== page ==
Also, speaking of things perhaps not rational but real preferences, I'd rather pay a bit more for something that won't keep making me think about it on an ongoing basis -- a lifetime subscription to my favorite duffel and backpack, say. My greeat aunt had a lifetime (!) subscription to Reader's Digest, which she kept for 60+ years (they were true to their word); I like that. One reason I now subscribe to no paper magazines that I dislike the pressure to unsubscribe, even if I'd pay a fair amount up front for a lifetime subscription. (At least, I'd consider it. No promises!)

But now I'm trying to think of things I'd rather rent but that aren't frequently rented ... not coming up with much. In a tighter city than the one I live (Austin), I'd probably not own a tent, or a cooler, or a spare bike for guests ...

Simon Spero said...

How far in advance can you predict your need for the item in question? Will you need to rent the item at peak times?

What is the latency of delivery, and what are costs of JTL (just Too Late)? When you need a screwdriver, you need it now.

Also marginal cost of storing the items is highly variable (if you live in a converted closet in SF, it's higher than if you have a loft in Durham). If you have to choose between owning a suitcase or owning a bookcase, you probably don't need the suitcase.

I can see this working for luggage as status good, especially if renting the luggage can be finagled as a reimbursable travel expense.

Anonymous said...

As one with strong opinions about bags, this also seems like a nice way to try one out. Or for those who sometimes travel en famille and sometimes solo to augment a usable but stretched set of (owned) luggage options.

Speaking of, for a brief while an ebay assortment of renters of children's travel gear emerged; as far as I can tell, they no longer exist. I'm not sure why. Seems like another market that might usefully be centralized and virtualized (I think there are some individual ones that serve particular cities, and of course some rental places rent particular extras, often at not-very-appealing-to-the-renter-rates).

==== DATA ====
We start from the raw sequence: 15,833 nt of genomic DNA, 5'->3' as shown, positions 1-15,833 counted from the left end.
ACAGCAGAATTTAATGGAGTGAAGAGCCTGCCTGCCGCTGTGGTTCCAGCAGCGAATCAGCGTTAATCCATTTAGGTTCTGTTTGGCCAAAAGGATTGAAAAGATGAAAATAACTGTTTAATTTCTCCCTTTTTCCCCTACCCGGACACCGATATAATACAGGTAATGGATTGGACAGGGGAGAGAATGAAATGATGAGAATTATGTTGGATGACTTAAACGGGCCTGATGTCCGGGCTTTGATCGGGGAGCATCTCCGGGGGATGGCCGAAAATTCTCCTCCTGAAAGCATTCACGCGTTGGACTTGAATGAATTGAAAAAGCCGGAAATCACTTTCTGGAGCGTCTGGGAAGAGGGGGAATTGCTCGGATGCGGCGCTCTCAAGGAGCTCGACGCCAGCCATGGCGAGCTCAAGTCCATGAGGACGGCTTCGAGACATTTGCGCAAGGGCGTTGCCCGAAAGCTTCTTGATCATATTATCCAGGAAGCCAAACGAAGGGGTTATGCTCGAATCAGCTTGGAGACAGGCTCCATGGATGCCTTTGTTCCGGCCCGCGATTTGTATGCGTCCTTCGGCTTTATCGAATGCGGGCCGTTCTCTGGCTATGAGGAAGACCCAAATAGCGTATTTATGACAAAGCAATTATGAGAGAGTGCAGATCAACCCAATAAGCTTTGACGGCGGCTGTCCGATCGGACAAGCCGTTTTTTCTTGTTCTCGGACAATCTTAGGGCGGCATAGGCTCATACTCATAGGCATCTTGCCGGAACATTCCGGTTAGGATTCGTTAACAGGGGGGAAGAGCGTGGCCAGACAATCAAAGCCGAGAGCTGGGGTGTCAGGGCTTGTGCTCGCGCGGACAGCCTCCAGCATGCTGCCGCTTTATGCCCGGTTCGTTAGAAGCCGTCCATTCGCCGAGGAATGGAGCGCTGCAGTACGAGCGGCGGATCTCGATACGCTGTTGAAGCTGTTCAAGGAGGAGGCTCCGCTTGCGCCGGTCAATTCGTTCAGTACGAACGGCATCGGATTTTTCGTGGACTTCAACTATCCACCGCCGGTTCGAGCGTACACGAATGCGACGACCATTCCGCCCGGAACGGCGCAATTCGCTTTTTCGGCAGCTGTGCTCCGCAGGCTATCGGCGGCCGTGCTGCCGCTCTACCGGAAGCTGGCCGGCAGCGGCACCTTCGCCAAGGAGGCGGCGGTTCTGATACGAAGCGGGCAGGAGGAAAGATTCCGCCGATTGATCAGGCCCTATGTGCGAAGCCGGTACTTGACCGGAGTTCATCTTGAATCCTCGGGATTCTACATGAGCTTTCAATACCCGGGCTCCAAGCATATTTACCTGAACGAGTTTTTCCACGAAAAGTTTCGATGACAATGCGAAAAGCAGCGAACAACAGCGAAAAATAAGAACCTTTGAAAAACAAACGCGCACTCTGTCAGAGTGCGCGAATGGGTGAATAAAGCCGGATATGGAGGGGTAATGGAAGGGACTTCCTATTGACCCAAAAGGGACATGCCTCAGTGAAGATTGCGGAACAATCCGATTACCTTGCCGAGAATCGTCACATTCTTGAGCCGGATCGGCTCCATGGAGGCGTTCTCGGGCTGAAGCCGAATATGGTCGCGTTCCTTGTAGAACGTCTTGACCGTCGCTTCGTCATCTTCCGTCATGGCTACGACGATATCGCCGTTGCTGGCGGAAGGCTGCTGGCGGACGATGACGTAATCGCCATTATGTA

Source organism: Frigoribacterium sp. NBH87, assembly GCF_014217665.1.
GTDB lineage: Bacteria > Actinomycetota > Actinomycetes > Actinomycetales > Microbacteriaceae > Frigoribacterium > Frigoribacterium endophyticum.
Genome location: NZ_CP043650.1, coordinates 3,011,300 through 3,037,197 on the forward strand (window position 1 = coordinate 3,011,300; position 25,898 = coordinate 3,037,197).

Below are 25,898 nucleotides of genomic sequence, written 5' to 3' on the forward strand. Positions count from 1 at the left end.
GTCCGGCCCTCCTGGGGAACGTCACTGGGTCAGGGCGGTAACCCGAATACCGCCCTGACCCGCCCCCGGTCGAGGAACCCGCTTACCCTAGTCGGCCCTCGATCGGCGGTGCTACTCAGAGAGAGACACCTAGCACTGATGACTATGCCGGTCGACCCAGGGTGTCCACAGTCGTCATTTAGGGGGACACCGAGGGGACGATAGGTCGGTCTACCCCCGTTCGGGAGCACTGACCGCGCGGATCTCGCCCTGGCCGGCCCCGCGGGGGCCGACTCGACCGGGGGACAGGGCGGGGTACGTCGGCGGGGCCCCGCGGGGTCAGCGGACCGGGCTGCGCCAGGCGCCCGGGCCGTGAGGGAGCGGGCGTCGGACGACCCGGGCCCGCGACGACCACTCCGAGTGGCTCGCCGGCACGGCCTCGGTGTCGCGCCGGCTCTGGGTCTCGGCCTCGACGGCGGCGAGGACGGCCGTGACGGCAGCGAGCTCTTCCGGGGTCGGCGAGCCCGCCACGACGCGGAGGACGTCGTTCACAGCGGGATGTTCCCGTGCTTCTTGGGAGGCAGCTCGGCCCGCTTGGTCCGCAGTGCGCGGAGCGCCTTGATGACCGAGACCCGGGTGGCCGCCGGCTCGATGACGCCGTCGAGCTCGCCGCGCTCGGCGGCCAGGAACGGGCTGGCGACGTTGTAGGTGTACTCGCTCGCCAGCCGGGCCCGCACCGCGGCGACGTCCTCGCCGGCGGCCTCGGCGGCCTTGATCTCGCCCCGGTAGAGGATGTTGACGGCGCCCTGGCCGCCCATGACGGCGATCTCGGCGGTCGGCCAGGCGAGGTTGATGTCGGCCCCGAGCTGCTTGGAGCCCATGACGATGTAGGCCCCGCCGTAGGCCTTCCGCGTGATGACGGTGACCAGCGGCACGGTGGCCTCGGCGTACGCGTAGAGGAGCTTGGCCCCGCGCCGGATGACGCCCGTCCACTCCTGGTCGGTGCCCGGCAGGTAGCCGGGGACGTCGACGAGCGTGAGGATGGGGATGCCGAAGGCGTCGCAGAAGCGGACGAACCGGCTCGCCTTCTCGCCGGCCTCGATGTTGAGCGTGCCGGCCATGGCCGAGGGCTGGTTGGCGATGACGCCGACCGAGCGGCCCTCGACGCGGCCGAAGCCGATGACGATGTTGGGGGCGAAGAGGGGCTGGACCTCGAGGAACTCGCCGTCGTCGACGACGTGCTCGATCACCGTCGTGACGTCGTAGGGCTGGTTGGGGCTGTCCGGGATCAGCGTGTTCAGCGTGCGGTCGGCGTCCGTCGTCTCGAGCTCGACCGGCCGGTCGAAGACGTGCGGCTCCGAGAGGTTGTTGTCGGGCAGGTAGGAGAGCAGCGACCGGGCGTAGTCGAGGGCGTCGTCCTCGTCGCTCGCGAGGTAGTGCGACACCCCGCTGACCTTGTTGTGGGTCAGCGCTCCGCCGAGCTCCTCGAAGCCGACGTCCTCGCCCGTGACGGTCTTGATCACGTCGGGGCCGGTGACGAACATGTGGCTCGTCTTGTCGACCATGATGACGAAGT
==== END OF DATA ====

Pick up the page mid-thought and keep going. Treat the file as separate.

Road to Surf Bum said...

This is probably crazy, but what the hell:

I think we may underestimate the power of pathogen avoidance. My wife would have a "no thanks!" to putting her and kids' clothes in a questionably clean piece of luggage:"God knows whose dirty skivies have been in there". It would be interesting to measure disgust reactions to various kinds of used implements coming in to contact in various ways with people. One one end of continuum dirty socks (etc.), on the other, a clean wooden salad bowl. Where's the line of disgust, and does it line up with measurable contagion risk? I bet it's pretty accurate. Public luggage wouldn't cut it for my wife, but it might be ok with me. Women are, by way of natural selection, more sensitive to contagion sources.

Pelsmin said...

Hell, my wife makes me put my own dirty laundry in a plastic bag before loading in the suitcase for the trip home. She won't let her stuff touch a bag that was exposed to such horror.
Rent? You might as well eat from the dumpster.

Warren said...

Millions of people rent bowling shoes and sit on toilets others have sat on and use utensils that you cannot be sure of how well they were cleaned while eating at restaurants where they didn't inspect the kitchen.

So I think the "ew" factor is not a huge problem here.

It's so crazy it might just work!

Natalie said...

bedbugs. After loaning a piece of luggage to a friend and their coming to return it with tales of bedbugs at their hosts house traveling home with way ever.